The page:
29 September 2010

Prepare for the Jump to 3D

Maybe the reason the Mayan calendar doesn't go into 2012 is that they foresaw that was when George Lucas would plan to begin releasing the Star Wars movies in 3D.  This would begin shortly after the late 2011 Blu-ray Disc release of the entire series with The Phantom Menace and continue annually until 2017 with the release of Return of the Jedi..

Despite his recent claim that he was inspired to do this by the success of Avatar, this was a project Lucas declared as something he wanted to do several years ago.  I could be mistaken, but I believe it was even discussed before Revenge of the Sith opened.  I was under the impression that Lucas already had ILM hard at work readying the original films for 3D.

Reports also indicate that the release of the whole series is also contingent upon the success of The Phantom Menace in 2012.  Lucas will use its box office take as a barometer for determining whether to continue releasing the remainder of the series theatrically.  Even if this doesn't pan out (and it's hard to imagine fans not attending a re-release of any of these movies), it's pretty clear that Lucas's ultimate goal is to have Star Wars ready should 3D TV's and Blu-ray players penetrate the market the way manufacturers hope.  Which, really, is strange because this is the same guy who really resisted releasing these movies on DVD, showing a lack of faith in the format at a time when it had much more support than does 3D.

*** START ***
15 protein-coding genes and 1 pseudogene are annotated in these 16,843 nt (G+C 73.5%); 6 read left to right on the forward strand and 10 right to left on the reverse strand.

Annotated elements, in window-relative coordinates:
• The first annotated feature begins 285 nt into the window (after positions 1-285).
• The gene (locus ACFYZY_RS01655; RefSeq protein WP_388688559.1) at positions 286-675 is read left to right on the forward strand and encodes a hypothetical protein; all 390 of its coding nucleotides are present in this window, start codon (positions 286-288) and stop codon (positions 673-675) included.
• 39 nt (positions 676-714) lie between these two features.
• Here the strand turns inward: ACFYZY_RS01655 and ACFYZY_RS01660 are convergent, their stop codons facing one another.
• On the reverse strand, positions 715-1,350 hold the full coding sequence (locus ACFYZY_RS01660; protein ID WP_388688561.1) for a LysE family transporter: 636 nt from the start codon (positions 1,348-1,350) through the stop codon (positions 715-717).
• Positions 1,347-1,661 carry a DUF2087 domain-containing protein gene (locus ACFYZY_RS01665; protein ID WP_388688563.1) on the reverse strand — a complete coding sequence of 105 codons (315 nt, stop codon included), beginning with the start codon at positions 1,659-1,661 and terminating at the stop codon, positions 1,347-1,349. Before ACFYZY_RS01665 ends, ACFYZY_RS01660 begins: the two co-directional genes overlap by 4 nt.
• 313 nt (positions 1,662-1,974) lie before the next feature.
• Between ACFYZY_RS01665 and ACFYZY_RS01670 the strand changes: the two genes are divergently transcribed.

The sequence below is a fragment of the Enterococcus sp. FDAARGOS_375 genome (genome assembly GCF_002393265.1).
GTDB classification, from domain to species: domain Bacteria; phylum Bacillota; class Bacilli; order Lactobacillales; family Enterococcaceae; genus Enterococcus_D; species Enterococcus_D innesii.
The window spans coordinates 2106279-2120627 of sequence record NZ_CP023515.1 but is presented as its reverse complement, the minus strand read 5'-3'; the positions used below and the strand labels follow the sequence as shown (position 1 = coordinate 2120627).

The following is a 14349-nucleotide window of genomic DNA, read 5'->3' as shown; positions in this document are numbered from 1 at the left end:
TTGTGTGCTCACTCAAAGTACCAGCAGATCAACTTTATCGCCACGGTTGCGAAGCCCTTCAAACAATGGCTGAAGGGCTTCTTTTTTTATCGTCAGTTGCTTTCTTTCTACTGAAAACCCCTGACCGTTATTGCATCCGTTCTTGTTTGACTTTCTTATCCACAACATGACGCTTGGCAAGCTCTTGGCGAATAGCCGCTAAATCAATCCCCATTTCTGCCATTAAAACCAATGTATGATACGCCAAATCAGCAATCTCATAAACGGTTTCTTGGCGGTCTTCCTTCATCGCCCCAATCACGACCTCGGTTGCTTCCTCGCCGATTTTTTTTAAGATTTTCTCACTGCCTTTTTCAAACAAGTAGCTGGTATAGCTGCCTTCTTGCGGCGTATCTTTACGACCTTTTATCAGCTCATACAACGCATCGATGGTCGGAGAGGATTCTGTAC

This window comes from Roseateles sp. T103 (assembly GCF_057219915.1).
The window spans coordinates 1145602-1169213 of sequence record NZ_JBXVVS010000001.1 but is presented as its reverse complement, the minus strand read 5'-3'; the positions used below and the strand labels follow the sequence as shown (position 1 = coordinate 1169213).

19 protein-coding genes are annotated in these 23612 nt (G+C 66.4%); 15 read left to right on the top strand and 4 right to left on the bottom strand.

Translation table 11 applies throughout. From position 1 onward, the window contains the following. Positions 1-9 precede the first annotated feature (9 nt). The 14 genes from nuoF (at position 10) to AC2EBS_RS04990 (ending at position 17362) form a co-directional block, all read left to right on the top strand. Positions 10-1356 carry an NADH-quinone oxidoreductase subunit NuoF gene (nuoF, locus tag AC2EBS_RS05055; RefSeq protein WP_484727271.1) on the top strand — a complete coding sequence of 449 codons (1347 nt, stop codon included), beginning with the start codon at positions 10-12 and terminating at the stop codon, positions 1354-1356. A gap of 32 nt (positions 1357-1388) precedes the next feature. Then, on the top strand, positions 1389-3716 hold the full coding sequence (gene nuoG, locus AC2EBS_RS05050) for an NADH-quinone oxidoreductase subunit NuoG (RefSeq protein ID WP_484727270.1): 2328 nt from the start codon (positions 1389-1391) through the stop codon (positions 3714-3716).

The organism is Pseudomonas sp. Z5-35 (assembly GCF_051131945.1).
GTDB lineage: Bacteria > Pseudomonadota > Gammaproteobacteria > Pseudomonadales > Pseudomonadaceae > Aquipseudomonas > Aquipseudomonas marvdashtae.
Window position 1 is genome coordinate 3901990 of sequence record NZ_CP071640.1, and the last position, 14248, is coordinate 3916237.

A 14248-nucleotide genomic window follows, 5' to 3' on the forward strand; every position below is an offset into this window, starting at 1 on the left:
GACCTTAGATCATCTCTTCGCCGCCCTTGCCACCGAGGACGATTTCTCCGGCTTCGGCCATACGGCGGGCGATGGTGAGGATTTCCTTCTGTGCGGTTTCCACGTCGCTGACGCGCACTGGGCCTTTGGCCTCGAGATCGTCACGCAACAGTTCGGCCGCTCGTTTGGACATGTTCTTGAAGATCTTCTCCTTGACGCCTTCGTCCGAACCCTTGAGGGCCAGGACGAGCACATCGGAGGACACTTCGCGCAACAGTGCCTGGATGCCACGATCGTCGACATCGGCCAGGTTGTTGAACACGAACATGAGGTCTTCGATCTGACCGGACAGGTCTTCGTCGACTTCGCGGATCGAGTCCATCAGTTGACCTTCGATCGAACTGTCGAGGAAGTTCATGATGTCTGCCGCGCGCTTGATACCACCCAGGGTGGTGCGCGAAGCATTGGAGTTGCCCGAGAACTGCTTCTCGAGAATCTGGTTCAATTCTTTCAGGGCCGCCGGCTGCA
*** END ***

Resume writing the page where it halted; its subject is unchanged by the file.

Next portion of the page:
Digital 3D should be easy for the Prequels
Critics hate 3D with an outspoken passion, and their chief complaint is that most films released in 3D were not filmed in 3D, but rather tweaked in post-production.  I would think that the prequels (especially the last two, which were filmed digitally for the express purpose of maximizing his ability to doctor the footage afterwards) were made with this eventuality in mind.  In fact, they seem perfect for it, since only the principle actors and a handful of props and partial sets were even real in the first place.  It would seem fairly easy to substitute new 3D elements for the previous digital content.

Before anyone dismisses the Star Wars 3D re-releases as another after-the-fact conversion project, let's not forget this is George Lucas.  If anyone in the world has the will--and the resources--to make this work, it's him.  This is, after all, the guy who founded Industrial Light & Magic because no other effects house was capable of delivering what he wanted for the first film.  Attack of the Clones was the first motion picture filmed entirely digitally because he believed that the technology would revolutionize the shooting process.  This 3D plan is not one of artistry, but of technology.  And because of that, I believe it will work.

And, really, who among us doesn't want to see lightsaber duels in 3D?

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